Radiofrequency Neurotomy Follow-up

During the one to four days following the procedure, the area treated - the patient's neck or back - will usually be sore. This pain is usually caused by muscle spasms and irritability while the targeted nerves are dying from the heat lesion. This process of the nerves dying usually takes about 7 - 14 days.

Radiofrequency Neurotomy (Ablation) Side Effects

There are several potential side effects following a radiofrequency (ablation) procedure, including:

  • Depending on the area treated, patients might develop a superficial burning pain with hypersensitivity, similar to a sunburn feeling, over the treated area that lasts for 1 - 2 weeks
  • Following this superficial pain, some patients might also experience a light numbness of the skin over the same area
  • The physician may give medicine to the patient to treat the expected soreness, and the physician may also instruct the patient on how to apply ice (or heat or warm towels) to the sore area to alleviate discomfort
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  • On the day after the procedure, the patient may cautiously return to regular activities
  • Patients usually will want to rest for several days before returning to normal activities, although there are not any technical restrictions. Patients are allowed to engage in normal activity, but should let pain levels be their guide for the first few days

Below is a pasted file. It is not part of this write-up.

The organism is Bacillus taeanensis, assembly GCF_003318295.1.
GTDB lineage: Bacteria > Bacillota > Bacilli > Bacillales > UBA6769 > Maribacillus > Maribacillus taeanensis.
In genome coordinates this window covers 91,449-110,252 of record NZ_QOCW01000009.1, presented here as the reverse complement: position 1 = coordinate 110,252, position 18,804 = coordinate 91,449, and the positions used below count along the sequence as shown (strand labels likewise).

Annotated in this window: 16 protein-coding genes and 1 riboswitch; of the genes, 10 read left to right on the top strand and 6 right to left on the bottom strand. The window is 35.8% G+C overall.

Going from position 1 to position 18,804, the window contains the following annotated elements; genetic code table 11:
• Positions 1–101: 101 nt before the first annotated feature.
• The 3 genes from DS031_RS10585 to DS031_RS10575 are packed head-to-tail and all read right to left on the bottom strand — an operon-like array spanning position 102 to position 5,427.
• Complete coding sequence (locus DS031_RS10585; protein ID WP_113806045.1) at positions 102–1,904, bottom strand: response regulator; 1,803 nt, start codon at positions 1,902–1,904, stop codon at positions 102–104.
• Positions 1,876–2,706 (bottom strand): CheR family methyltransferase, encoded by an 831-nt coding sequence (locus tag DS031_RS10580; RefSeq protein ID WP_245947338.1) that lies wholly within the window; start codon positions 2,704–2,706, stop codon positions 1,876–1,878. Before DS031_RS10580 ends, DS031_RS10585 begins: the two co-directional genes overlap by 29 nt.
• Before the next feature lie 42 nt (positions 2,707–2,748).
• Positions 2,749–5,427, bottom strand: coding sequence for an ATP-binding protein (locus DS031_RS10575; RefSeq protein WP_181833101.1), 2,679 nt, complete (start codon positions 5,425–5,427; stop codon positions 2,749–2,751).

• Since many patients have been de-conditioned over many months or years as a result of their pain, their physicians might prescribe a guided physical therapy regimen to allow them to increase their strength and activity tolerance in a safe manner.

Expectations for Pain Relief

Full pain relief will typically occur within 2 to 3 weeks after the procedure, once the nerves have completely died. On occasion, the back or neck may feel odd or slightly weak for several weeks after the procedure.

The nerves will eventually grow back (regenerate), but the patient's pain may or may not recur. If the pain does recur, a second radiofrequency neurotomy can be performed, and similar results will usually be achieved. Some patients will not have a recurrence of pain.

Written by Ray M. Baker, MD